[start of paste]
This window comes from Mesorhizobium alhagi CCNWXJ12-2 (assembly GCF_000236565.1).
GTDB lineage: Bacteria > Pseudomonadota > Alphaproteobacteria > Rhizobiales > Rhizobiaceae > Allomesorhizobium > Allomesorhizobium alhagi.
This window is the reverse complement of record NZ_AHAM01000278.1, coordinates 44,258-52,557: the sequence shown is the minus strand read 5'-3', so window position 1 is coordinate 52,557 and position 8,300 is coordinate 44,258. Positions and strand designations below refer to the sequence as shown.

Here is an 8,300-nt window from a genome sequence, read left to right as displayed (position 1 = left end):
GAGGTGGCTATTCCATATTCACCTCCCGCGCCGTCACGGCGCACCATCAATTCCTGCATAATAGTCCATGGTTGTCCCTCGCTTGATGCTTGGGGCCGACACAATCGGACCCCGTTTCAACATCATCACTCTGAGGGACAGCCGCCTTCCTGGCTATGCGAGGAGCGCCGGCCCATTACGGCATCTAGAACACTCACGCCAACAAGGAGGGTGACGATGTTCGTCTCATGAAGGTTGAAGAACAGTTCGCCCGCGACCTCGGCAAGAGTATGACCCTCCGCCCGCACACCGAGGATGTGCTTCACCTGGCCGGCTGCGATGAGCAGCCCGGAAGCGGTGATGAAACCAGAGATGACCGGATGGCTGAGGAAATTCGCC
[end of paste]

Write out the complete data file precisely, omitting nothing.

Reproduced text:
This window comes from Mesorhizobium alhagi CCNWXJ12-2 (assembly GCF_000236565.1).
GTDB lineage: Bacteria > Pseudomonadota > Alphaproteobacteria > Rhizobiales > Rhizobiaceae > Allomesorhizobium > Allomesorhizobium alhagi.
This window is the reverse complement of record NZ_AHAM01000278.1, coordinates 44,258-52,557: the sequence shown is the minus strand read 5'-3', so window position 1 is coordinate 52,557 and position 8,300 is coordinate 44,258. Positions and strand designations below refer to the sequence as shown.

Here is an 8,300-nt window from a genome sequence, read left to right as displayed (position 1 = left end):
GAGGTGGCTATTCCATATTCACCTCCCGCGCCGTCACGGCGCACCATCAATTCCTGCATAATAGTCCATGGTTGTCCCTCGCTTGATGCTTGGGGCCGACACAATCGGACCCCGTTTCAACATCATCACTCTGAGGGACAGCCGCCTTCCTGGCTATGCGAGGAGCGCCGGCCCATTACGGCATCTAGAACACTCACGCCAACAAGGAGGGTGACGATGTTCGTCTCATGAAGGTTGAAGAACAGTTCGCCCGCGACCTCGGCAAGAGTATGACCCTCCGCCCGCACACCGAGGATGTGCTTCACCTGGCCGGCTGCGATGAGCAGCCCGGAAGCGGTGATGAAACCAGAGATGACCGGATGGCTGAGGAAATTCGCC